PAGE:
The trequartista is a role that rose in the 1990s, peaked during early 2000s before dying off shortly after. The likes of Rui Costa, Zinedine Zidane and Dennis Bergkamp are amongst the most famous examples and these three personify the role perfectly. The name refers to how far he plays up the pitch, approximately 3/4 up the pitch, drifting around and playmaking.
The team completely revolves around him: usually played at the tip of a 4 man diamond midfield or the attacking midfielder in the 4-3-1-2, the team play through him, giving him the ball at every opportunity and he is expected to have such great technical ability to dance his way past opponents and play in the two strikers, or waltz through the defence and score himself. He is expected not to defend at all, the rest of the team carries him when defending so he is tasked only with attacking.
Of course, only special players could do this. At the time however, England were in their 4-4-2 stage of their tactical development, only physical beasts were allowed anywhere near the team, never mind playing in midfield – hence the lack of English teams winning Champions Leagues at that time, bar Manchester United – and so the trequartista never flourished in the English game apart from Dennis Bergkamp, but he was under a French manager, played as a striker rather than attacking midfielder and the team was not so based around him.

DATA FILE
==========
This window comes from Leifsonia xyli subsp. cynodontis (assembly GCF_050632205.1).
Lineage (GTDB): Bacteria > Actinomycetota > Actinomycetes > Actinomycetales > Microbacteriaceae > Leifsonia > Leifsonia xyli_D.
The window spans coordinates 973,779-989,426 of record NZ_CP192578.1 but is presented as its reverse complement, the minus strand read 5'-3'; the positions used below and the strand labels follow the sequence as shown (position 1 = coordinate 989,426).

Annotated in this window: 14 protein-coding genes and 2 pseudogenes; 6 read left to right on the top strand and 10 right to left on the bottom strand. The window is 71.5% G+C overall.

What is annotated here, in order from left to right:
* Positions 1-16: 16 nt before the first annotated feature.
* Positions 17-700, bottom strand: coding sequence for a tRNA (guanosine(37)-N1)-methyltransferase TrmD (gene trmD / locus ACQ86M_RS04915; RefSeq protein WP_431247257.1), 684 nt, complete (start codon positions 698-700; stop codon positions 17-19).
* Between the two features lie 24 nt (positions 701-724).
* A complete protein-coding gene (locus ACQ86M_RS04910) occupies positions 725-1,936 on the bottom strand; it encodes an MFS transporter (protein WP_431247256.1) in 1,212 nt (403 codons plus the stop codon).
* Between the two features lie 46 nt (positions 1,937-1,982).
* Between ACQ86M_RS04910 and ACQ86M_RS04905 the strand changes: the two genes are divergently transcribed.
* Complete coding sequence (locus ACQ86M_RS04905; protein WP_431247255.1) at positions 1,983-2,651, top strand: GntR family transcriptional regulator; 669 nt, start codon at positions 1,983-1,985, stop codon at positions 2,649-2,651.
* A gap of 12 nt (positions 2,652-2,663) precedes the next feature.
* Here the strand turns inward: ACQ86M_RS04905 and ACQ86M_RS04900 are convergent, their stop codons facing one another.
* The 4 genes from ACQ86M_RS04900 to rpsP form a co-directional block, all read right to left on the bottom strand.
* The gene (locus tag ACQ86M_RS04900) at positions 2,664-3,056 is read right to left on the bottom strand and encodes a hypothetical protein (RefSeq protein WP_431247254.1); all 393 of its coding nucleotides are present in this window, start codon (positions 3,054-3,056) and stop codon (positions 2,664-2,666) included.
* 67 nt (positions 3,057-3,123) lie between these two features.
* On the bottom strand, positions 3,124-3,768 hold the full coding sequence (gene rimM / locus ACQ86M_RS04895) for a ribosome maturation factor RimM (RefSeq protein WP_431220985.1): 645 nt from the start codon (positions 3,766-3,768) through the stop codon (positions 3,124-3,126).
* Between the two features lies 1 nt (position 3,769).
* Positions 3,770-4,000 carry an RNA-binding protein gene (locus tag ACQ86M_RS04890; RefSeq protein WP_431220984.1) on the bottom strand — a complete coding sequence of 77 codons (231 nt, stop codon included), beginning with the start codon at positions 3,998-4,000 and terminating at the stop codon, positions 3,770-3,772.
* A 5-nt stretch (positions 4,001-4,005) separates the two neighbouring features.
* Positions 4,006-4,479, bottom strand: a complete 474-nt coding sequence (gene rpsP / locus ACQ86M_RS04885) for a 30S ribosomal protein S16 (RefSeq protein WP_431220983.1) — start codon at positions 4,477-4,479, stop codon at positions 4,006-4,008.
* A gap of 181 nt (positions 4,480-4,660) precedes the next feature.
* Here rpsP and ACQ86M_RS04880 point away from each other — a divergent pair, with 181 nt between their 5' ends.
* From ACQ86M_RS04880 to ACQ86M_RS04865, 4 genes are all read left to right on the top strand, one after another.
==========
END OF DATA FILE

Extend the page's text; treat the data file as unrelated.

There are a few reasons the trequartista died out. Teams became wise to them and stuck an anchor man on him who’d man mark him – the “Makelele” role. Teams tended to be very one-dimensional, having only one playmaker in the team meant if he was off-form or marked out of the game, the whole team would suffer and be void of any creativity and also because of its lack of defensive work.
There are a few hanging around the modern game: Kaka, Gourcuff and Diego anyone? These tend to play in leagues and teams with different styles and formations or, in Kaka’s case, not at all!
The role itself is extremely interesting though, there is no doubt it could evolve. Evolving the role would take away everything it is famous and admired for, however. To fit into the modern game, it would have to press, it would have to not be the sole playmaker, it would have to be more “busy” and would probably have to move position, to the wing or even lone striker.
If all these changes were made, it would no longer be a trequartista role. The whole point of the trequartista is to have the team based around it and carry it, this would not happen if it evolved this way. Heck, if it moved position it couldn’t even be called a trequartista!
It’s actually more akin to Wayne Rooney’s current role at Manchester United. He’s very much a “busy” player playing about 3/4 up the pitch, spraying passes around being the main playmaker and, although United have a few who also run the game, he’s certainly the main influence. He’s known for his work ethic and pressing. And although he is not a trequartista of the Zidane/Rui Costa mould he could certainly be the more modern version. Allowed to do whatever he pleases, plays in the same sort of area, but doesn’t leave the team exposed defensively or have the team rely on him so much.